Amy Coney Barrett has been confirmed by a 52-48 majority in the United States Senate, and will replace the late Associate Justice Ruth Bader Ginsburg on the United States Supreme Court. Barrett, a judge on the United States Court of Appeals for the Seventh Circuit, was President Donald Trump’s (R) third Supreme Court nominee. Trump’s previous appointees were Associate Justice Neil Gorsuch, who replaced the late Associate Justice Antonin Scalia, and Associate Justice Brett Kavanaugh, who replaced retired Associate Justice Anthony Kennedy.

Ginsburg died in September of complications from pancreatic cancer. She was part of the court’s ‘progressive wing’ and an advocate of the living constitution school of jurisprudence. Barrett is a ‘conservative’ jurist of the textualist school, and her confirmation is likely to bolster the court’s previously very narrow conservative majority.

The U.S. Constitution charges the Senate with providing “advice and consent” on judicial nominations. Republican senators failed to act on President Barack Obama’s (D) nomination of Merrick Garland in 2016, claiming that it was inappropriate to act on a nomination in a presidential election year. They have since reversed positions, citing either the treatment of Associate Justice Brett Kavanaugh by Democrats during his confirmation hearings, or the alignment of the presidency and majority party in the Senate (a nuance that was never mentioned in 2016).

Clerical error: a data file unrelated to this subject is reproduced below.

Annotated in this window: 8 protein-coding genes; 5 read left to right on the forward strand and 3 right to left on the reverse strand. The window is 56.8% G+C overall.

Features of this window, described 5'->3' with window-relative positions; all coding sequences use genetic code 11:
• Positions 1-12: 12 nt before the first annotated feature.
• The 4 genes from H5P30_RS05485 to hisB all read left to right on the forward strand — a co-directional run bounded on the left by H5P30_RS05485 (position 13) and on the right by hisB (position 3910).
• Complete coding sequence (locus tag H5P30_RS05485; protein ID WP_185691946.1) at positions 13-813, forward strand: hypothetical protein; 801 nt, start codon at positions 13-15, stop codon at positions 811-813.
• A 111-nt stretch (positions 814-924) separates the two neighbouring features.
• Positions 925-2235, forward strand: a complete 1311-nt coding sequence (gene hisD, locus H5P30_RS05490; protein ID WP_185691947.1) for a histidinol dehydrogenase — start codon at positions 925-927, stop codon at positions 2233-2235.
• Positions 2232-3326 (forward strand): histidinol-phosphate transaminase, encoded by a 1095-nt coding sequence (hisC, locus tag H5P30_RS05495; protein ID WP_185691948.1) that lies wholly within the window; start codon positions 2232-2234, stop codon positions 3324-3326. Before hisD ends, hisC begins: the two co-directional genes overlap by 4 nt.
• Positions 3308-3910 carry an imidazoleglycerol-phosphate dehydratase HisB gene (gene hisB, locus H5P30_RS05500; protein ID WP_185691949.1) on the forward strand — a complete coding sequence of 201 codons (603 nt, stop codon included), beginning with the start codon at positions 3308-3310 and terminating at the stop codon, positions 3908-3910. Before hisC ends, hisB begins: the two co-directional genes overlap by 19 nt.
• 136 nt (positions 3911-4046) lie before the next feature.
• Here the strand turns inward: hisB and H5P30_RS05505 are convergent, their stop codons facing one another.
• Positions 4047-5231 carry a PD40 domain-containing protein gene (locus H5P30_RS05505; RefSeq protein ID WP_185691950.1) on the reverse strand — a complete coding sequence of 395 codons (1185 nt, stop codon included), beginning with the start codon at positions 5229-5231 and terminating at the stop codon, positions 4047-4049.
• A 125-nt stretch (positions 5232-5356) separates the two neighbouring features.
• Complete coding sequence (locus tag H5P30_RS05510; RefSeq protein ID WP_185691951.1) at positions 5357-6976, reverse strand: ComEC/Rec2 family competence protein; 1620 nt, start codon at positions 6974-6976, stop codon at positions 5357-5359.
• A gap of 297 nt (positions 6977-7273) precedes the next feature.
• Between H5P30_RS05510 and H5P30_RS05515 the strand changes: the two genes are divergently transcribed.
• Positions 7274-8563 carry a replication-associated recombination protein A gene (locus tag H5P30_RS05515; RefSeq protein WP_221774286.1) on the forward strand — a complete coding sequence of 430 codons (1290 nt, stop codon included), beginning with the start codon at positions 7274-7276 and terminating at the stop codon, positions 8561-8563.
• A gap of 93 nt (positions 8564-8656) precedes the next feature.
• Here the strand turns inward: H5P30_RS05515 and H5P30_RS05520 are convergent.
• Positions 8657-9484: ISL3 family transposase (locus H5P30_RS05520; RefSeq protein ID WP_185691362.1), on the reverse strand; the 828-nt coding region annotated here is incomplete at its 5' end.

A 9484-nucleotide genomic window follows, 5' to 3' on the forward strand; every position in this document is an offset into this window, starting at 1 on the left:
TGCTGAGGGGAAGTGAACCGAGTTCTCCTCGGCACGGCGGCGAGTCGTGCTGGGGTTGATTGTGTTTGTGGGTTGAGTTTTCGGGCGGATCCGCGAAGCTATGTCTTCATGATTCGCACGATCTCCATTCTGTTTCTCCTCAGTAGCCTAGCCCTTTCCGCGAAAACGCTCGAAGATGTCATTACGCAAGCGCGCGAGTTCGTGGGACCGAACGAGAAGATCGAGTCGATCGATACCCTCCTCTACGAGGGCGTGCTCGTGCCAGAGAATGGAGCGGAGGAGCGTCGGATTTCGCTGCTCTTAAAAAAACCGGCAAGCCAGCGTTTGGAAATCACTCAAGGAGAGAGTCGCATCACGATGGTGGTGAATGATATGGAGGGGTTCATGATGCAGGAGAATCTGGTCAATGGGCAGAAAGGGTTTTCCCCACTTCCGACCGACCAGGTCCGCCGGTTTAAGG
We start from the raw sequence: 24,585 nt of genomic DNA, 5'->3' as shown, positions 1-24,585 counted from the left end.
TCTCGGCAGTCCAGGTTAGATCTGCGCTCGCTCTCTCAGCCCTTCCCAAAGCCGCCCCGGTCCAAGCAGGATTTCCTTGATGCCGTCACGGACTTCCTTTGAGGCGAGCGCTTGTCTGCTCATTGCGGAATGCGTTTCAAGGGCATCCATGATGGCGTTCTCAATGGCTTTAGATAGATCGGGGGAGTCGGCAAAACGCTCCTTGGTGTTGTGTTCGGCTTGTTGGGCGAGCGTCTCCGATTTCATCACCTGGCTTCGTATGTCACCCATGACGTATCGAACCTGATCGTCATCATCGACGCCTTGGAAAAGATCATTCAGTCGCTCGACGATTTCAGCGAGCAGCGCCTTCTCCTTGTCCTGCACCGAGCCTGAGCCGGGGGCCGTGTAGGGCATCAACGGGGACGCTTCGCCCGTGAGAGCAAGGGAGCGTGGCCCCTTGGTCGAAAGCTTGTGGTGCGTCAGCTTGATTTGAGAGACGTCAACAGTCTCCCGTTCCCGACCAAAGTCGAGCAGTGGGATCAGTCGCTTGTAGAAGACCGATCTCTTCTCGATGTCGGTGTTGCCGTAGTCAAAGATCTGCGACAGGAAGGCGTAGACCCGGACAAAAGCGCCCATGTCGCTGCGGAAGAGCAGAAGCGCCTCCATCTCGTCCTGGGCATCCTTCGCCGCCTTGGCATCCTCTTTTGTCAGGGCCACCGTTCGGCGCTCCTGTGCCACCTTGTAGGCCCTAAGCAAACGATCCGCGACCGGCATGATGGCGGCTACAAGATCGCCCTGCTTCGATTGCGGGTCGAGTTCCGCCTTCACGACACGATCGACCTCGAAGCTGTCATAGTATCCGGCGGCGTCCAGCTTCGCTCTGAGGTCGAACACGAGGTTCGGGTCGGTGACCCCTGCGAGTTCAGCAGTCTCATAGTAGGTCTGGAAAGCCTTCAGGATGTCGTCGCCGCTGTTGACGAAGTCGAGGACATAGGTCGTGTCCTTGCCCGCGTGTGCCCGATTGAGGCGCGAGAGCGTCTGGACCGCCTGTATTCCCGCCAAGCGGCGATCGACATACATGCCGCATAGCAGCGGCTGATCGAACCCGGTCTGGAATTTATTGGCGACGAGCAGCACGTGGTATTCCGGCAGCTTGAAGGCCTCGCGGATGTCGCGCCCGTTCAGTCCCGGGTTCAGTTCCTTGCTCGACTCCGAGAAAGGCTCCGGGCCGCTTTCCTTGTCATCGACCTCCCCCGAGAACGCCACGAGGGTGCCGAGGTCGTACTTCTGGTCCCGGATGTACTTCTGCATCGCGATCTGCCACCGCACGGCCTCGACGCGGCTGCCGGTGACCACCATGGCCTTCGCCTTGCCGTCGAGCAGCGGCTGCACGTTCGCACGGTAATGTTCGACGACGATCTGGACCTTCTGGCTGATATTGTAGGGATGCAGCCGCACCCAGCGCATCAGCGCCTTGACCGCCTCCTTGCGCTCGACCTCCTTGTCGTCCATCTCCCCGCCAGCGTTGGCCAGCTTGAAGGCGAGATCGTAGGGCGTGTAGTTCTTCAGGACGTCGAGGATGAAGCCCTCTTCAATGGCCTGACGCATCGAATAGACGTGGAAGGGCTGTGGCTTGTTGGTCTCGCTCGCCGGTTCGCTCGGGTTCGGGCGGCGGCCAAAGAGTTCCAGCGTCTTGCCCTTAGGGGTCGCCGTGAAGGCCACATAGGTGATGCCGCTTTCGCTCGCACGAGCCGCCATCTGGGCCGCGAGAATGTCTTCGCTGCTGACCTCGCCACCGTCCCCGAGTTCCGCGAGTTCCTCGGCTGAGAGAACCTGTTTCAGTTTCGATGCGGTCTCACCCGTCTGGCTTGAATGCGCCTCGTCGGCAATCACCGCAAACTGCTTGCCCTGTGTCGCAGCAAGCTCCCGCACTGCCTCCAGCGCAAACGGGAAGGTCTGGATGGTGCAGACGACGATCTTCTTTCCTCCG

Barrett is expected to be formally sworn-in later this evening.

Seal of the President

In the race for President of the United States, President Donald Trump (R) faces former Vice President Joe Biden (D). Also on the Virginia ballot is one minor candidate, Jo Jorgensen (L).

The United States has a unique system for electing presidents, where the citizens of each of the fifty states (and the District of Columbia) vote for a slate of electors who are ‘pledged’ to a particular presidential candidate. Each state has a number of electors equal to the size of its total congressional delegation, counting both representatives and senators. The District of Columbia has three electors as well, which brings the total number to 538.

Maine and Nebraska allot their electors based on the majority vote in each congressional district, with the remaining two electors chosen at-large based on the statewide vote. All other states and the District of Columbia allot their electors under a ‘winner take all’ system, where the winner of the statewide vote receives all that state’s electors. The candidate who receives a majority vote of at least 270 electors wins the election.

If no candidate receives a majority vote, the House of Representatives is called upon to choose a president by a ‘majority of the states’ vote. Presidents are elected to four-year terms and may serve up-to two terms.

. . . Continued
Seal of the U.S. Senate
Seal of the U.S. Senate

In the race to represent the Commonwealth of Virginia in the United States Senate, incumbent Senator Mark Warner (D-VA) is challenged by Doctor Daniel Gade (R). Warner was first elected to the Senate in 2008 and is in his second term.